Low Waste Tip #2: Choose sustainably made, organic fertilizers and potting mixes

Plant roots require soil as a foothold. It contains nutrients that allow plants to grow. Putting them in high-quality potting mix or soil is an easy choice when trying to set your plant up to thrive. 

Anyone who wants to take care of the environment should not be buying from places that use potentially harmful synthetic fertilizers. 

As for quality soils, look no further than Espoma’s Organic Potting Soils. This contains a rich blend of only the finest natural ingredients. No synthetic plant foods or chemicals are used.

Low Waste Tip #3: Know your plant number!

This might be tough for some people to hear, but knowing your plant number not only saves you money but also saves your plants and your waste footprint! 

Say you have 50 plants and they’re all thriving under your care. Let’s assume that is your limit or plant number. If you add your 51st plant and then the quality of care suffers for the other plants, you might start losing plants in your collection due to overwhelm or negligence. That’s not sustainable. 

Before you bring a plant home, be honest with yourself and ask, “Do I have the space? Do I have the time and the right environment for this?” 

This is also a lesson in restraint—by taking a step back and knowing that you don’t need another plant in your collection: you limit waste and increase the likelihood of your plant collection bringing you joy instead of stress.

Protecting the environment

In today’s world that divides us, the environment is one of the things that can be quite polarizing depending on what views you have. But no one can disagree with the fact that we all use and require the natural resources the Earth so generously offers us.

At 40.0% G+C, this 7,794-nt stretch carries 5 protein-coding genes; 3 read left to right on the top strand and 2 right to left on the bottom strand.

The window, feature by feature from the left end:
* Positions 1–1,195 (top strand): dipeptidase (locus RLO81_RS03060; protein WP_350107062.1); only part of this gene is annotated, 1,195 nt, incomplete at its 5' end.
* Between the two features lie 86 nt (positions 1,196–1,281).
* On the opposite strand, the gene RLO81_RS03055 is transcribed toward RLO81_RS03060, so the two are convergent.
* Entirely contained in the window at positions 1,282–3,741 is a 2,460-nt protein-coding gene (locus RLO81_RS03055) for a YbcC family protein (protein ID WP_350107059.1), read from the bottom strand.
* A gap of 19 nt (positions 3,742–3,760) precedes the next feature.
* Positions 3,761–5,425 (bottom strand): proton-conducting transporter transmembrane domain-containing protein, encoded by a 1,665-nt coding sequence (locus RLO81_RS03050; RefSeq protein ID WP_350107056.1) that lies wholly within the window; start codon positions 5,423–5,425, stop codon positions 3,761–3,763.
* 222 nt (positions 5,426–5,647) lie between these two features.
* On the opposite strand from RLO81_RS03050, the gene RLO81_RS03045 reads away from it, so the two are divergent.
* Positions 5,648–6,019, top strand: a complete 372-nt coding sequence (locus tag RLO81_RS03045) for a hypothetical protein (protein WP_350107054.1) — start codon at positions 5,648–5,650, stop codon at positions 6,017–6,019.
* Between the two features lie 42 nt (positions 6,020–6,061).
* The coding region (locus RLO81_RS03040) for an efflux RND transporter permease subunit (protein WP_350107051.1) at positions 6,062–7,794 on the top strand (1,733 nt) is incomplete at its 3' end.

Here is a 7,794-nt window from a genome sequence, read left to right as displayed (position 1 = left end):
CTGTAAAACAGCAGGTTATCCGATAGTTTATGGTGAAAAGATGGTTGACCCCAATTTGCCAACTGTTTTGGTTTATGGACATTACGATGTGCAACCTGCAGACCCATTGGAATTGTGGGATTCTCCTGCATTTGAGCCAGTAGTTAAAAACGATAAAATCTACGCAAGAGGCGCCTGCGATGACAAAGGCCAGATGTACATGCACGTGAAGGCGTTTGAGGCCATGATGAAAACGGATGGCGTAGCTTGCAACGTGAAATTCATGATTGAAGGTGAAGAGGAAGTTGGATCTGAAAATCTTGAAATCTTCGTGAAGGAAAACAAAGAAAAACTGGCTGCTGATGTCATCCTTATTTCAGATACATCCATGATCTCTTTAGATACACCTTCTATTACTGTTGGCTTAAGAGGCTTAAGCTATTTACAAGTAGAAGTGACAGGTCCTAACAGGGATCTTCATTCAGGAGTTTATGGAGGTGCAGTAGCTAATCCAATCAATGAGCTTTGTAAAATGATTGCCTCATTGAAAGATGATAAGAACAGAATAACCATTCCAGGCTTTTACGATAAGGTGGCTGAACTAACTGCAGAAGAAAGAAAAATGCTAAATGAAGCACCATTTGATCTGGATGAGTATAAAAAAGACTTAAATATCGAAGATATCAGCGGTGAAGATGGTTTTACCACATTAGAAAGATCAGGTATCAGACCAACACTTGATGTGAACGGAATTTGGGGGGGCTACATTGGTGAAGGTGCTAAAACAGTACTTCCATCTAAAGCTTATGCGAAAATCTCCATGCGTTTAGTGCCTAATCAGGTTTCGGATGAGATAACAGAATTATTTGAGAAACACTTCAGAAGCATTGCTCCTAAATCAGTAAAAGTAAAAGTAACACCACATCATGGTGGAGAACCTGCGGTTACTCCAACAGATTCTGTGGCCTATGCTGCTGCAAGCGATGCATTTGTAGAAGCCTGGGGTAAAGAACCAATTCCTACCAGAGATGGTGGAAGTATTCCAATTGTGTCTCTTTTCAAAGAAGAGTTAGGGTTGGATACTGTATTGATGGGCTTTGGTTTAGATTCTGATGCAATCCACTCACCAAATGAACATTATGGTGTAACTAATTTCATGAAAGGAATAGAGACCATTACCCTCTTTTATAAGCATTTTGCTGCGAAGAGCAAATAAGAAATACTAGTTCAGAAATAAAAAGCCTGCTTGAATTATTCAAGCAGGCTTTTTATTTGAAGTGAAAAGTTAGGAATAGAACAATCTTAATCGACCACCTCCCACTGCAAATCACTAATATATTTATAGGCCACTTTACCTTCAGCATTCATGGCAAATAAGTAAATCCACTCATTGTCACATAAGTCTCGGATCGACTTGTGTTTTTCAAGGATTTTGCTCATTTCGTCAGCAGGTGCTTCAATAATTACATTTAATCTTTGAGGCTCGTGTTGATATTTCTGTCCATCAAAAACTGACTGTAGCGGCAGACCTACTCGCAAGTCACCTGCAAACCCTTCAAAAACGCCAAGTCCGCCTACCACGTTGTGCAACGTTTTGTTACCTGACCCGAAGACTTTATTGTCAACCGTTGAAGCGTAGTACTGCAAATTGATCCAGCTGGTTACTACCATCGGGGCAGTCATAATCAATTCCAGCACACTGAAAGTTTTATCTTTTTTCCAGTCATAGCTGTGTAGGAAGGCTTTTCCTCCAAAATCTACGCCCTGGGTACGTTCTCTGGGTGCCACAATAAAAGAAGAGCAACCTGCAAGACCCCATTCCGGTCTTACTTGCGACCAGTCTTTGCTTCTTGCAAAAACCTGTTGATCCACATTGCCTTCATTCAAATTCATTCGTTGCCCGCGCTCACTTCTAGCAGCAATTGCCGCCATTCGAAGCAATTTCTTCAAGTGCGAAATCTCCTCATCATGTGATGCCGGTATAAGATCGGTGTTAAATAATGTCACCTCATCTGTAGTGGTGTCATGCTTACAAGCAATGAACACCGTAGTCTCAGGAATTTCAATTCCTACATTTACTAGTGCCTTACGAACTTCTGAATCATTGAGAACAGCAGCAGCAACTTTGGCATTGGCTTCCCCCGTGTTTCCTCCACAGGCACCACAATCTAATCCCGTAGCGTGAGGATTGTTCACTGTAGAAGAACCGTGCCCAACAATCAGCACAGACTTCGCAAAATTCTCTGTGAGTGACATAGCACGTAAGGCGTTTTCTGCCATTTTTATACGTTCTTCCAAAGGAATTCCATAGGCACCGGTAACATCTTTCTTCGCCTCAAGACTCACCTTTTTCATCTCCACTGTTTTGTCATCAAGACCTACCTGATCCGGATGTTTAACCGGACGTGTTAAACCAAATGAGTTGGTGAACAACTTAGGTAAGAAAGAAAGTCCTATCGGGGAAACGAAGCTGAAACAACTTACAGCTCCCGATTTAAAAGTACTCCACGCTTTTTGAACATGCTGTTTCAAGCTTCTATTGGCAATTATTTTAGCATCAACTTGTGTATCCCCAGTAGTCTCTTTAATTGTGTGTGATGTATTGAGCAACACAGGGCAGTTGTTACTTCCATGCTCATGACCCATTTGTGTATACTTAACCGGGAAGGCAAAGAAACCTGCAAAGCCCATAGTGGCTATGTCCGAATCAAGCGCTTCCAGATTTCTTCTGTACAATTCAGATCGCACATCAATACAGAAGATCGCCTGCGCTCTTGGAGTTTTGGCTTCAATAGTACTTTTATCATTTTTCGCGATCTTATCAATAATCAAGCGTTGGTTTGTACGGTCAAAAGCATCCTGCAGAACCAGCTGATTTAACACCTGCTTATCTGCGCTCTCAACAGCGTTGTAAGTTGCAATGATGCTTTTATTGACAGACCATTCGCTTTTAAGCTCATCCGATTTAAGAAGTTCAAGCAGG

Anyone who has been inspired by the vastness of the ocean, the awesome height of a redwood tree or the simple relaxation a hike can bring can understand the importance of nature. So all humans, in essence, should view themselves as stewards of the earth. 

Understanding your responsibility to the Earth doesn’t require you to move to a cabin and live off the grid. You can live in sync with nature and it can be done so in a way that does not detract from your lifestyle by making simple, sustainable choices that benefit you and the planet.

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About Our Interviewee

Nick is a “plantrepreneur” who is passionate about all things green. As a full-time plant coach, urban gardener, and landscape designer, Nick’s mission is to leave the earth greener than when he found it—giving people the knowledge and confidence they need to create their own green spaces in the pursuit of environmental action and social justice. 

Watch Nick and other rapid-fire renovators on Netflix, Instant Dream Home. This showcases Nick and his incredibly talented friends taking big risks and making painstaking plans to transform families’ homes from top to bottom in just 12 hours.

​​Follow Farmer Nick: